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A large number of people every year have to deal with the terrifying and awful experience that is deportation. In 2022 alone, there were 143,000 arrests and 72,000 deportations in the United States. The question now is, what steps should you take if you or a loved one is in danger of being deported?
First and foremost, it is essential that you find a deportation attorney to work with you during this process. An experienced deportation lawyer will examine your case thoroughly and develop a strategy to delay the removal order or fight it.
Having an attorney who will explain everything in detail and fight for your case is critical when facing deportation, still, there are some things you should know about the deportation process to better understand your situation.
The Threat of Deportation You Face Does Not Ensure That You Will Be Deported
Even if you are in danger of being deported, it does not necessarily mean that you will be removed from the country. You may oppose deportation in a number of ways, and the outcome of your case is not set in stone. Although there is a very real chance that you could be deported, you should not give up hope.
In Some Cases, Involuntary Removal Is Not Necessary
Deportation may affect not only your current status in the United States but also your future chances of being readmitted. As a result, if you don’t have a method to completely prevent removal, you may need to look into alternatives to deportation.
As an example, an attorney could be able to assist you in obtaining a voluntary departure. This may help you escape the mandatory 10-year term of inadmissibility that comes with forced removal from the United States if you have been illegally present here for a relatively short amount of time.
Sometimes, It Is Possible to Avoid Removal and Remain in the United States
Before requesting a voluntary leave, you should consider if you have any possibilities for avoiding removal totally. In such a case, you could be eligible to stay in the country and proceed with your application for permanent residency or citizenship. Here are a few scenarios in which it could be feasible to escape expulsion:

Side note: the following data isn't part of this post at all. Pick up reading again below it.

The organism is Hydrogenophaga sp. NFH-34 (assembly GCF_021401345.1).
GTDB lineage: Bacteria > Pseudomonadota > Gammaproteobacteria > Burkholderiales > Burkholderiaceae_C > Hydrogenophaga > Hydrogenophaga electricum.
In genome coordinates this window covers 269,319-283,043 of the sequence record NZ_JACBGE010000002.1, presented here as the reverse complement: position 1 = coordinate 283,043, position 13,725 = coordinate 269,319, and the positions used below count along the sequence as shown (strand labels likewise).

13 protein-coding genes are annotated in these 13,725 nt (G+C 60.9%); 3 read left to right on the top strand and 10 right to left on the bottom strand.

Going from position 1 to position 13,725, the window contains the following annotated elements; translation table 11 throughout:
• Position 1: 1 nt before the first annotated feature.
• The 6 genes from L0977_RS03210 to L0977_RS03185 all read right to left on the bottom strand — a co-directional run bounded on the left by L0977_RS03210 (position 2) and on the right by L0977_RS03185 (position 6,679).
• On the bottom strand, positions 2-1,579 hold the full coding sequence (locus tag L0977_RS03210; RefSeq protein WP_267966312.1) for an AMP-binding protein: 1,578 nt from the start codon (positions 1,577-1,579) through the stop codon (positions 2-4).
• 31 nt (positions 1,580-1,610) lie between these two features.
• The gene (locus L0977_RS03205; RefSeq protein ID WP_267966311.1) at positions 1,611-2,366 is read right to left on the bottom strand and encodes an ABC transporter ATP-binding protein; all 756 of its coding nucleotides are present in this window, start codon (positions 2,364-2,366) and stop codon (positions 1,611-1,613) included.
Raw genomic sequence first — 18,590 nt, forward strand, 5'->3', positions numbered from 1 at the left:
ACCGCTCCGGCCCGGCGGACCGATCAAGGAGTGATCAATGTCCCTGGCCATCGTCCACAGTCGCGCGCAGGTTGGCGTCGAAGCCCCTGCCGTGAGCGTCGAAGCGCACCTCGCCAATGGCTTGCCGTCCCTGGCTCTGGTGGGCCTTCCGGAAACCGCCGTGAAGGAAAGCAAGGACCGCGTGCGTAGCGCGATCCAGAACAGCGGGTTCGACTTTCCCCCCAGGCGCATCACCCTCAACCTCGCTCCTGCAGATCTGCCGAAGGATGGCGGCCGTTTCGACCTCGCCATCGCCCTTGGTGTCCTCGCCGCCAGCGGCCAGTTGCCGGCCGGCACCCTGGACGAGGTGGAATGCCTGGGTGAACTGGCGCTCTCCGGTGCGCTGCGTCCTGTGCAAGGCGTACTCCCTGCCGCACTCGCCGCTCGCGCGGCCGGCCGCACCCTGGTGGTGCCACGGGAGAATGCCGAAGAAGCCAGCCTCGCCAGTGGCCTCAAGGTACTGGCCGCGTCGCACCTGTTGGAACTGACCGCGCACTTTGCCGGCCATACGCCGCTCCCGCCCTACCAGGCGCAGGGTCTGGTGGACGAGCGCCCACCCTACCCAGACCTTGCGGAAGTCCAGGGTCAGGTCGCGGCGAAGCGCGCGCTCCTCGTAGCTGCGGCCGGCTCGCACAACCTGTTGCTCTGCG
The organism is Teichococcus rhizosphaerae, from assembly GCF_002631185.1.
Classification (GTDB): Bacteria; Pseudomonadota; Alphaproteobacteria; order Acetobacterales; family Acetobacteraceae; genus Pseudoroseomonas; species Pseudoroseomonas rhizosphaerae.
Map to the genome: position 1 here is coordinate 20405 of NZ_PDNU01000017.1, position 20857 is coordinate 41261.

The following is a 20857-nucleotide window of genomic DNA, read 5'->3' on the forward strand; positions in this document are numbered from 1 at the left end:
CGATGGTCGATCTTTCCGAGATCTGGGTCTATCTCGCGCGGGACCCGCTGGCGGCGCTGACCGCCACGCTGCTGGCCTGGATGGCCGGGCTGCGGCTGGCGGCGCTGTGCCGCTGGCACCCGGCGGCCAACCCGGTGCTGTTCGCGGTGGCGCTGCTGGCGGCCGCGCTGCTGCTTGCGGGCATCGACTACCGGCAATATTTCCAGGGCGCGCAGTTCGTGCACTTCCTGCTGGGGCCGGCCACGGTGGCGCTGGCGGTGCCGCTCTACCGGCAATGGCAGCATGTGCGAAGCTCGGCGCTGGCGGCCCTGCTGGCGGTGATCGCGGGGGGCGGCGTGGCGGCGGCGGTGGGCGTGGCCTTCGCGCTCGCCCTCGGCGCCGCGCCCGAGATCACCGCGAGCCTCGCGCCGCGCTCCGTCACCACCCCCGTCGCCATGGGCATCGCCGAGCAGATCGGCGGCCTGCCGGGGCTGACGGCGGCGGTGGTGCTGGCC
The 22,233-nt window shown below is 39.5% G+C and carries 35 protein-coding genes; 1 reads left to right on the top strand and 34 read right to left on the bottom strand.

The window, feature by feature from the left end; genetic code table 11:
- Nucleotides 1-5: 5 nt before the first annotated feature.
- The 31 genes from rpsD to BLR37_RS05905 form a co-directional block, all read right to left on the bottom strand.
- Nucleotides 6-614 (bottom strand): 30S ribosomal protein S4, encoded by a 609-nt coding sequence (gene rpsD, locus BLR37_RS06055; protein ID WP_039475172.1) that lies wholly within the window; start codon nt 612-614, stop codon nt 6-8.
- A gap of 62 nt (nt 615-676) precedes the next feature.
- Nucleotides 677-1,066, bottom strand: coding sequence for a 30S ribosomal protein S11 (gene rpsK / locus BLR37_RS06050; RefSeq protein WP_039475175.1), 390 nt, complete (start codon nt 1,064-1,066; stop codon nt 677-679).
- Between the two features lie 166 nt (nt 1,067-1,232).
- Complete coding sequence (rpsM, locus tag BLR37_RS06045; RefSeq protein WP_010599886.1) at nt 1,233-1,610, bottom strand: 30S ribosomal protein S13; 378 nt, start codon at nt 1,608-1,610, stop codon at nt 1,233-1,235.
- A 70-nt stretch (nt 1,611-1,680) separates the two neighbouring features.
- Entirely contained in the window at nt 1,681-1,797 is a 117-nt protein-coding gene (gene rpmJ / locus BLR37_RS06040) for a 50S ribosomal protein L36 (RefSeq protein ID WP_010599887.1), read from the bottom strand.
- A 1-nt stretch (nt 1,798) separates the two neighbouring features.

- Obtaining a status change
- Obtaining post-conviction relief (if you are facing deportation based on conviction of a crime)
- Seeking refuge in the United States
- Protesting the government’s claim that your actions merit deportation
You Could Be Required to Apply for an Immigration Waiver
A possible path forward for your continued stay in the United States is to submit an application for an immigration waiver. There are immigration waivers available to those who are at risk of deportation owing to breaches of law, such as lying on a visa application, illegally entering the United States, or committing certain other crimes.
Several Reasons Can Lead to Deportation
Even though there are many ways to avoid being deported, people can end up being deported for a number of different reasons. Understanding the reasons for your potential deportation and planning your future moves accordingly is crucial at this difficult time. Never presume you know the reason for your impending deportation. As an alternative, you should seek the counsel of a knowledgeable attorney before making any major life choices.
When Facing Deportation, Know Your Rights
If you are in danger of being deported from the United States, you must be aware of your rights under the law. You have the right to resist an unwarranted search, as well as the right to stay quiet (in most cases). Your rights should be asserted and counsel requested if federal officials seek to interrogate you or search your home or place of business.
If You Are Facing Deportation, You Have Important Legal Duties
The threat of deportation comes with a number of serious legal responsibilities on your part. You must fulfill these duties while you fight deportation, since failure to do so may raise the likelihood of removal. For instance, if you have been arrested and discharged by the U.S. Department of Homeland Security (DHS), you may need to report to your deportation officer and attend all planned hearings (unless the court grants you permission to postpone).
Confronting deportation is a difficult process. Because of their complexity, U.S. immigration rules and the processes for exercising your legal rights may be difficult to navigate. Nonetheless, you owe it to yourself to do all you can to safeguard your immigration status, since there are numerous instances in which fighting deportation may be successful.